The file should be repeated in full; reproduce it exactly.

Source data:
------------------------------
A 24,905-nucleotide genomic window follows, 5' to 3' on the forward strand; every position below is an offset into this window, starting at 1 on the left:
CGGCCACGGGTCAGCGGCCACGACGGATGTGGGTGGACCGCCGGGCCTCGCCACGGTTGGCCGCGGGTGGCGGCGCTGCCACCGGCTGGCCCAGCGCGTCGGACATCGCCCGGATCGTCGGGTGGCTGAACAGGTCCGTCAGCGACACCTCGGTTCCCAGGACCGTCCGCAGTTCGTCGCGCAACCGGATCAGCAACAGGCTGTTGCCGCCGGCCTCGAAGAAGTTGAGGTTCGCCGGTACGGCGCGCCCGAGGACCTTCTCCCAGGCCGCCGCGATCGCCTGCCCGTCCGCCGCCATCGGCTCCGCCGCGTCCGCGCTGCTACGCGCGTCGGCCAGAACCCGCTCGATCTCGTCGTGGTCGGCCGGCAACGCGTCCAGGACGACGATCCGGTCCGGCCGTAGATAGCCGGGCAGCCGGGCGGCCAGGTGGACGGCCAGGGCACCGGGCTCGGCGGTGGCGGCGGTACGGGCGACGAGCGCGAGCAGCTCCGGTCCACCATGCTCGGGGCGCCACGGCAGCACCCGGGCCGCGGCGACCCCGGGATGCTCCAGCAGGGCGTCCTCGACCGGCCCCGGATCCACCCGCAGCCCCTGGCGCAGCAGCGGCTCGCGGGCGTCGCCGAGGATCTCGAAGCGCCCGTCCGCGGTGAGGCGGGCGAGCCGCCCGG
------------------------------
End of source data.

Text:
A 24,905-nucleotide genomic window follows, 5' to 3' on the forward strand; every position below is an offset into this window, starting at 1 on the left:
CGGCCACGGGTCAGCGGCCACGACGGATGTGGGTGGACCGCCGGGCCTCGCCACGGTTGGCCGCGGGTGGCGGCGCTGCCACCGGCTGGCCCAGCGCGTCGGACATCGCCCGGATCGTCGGGTGGCTGAACAGGTCCGTCAGCGACACCTCGGTTCCCAGGACCGTCCGCAGTTCGTCGCGCAACCGGATCAGCAACAGGCTGTTGCCGCCGGCCTCGAAGAAGTTGAGGTTCGCCGGTACGGCGCGCCCGAGGACCTTCTCCCAGGCCGCCGCGATCGCCTGCCCGTCCGCCGCCATCGGCTCCGCCGCGTCCGCGCTGCTACGCGCGTCGGCCAGAACCCGCTCGATCTCGTCGTGGTCGGCCGGCAACGCGTCCAGGACGACGATCCGGTCCGGCCGTAGATAGCCGGGCAGCCGGGCGGCCAGGTGGACGGCCAGGGCACCGGGCTCGGCGGTGGCGGCGGTACGGGCGACGAGCGCGAGCAGCTCCGGTCCACCATGCTCGGGGCGCCACGGCAGCACCCGGGCCGCGGCGACCCCGGGATGCTCCAGCAGGGCGTCCTCGACCGGCCCCGGATCCACCCGCAGCCCCTGGCGCAGCAGCGGCTCGCGGGCGTCGCCGAGGATCTCGAAGCGCCCGTCCGCGGTGAGGCGGGCGAGCCGCCCGG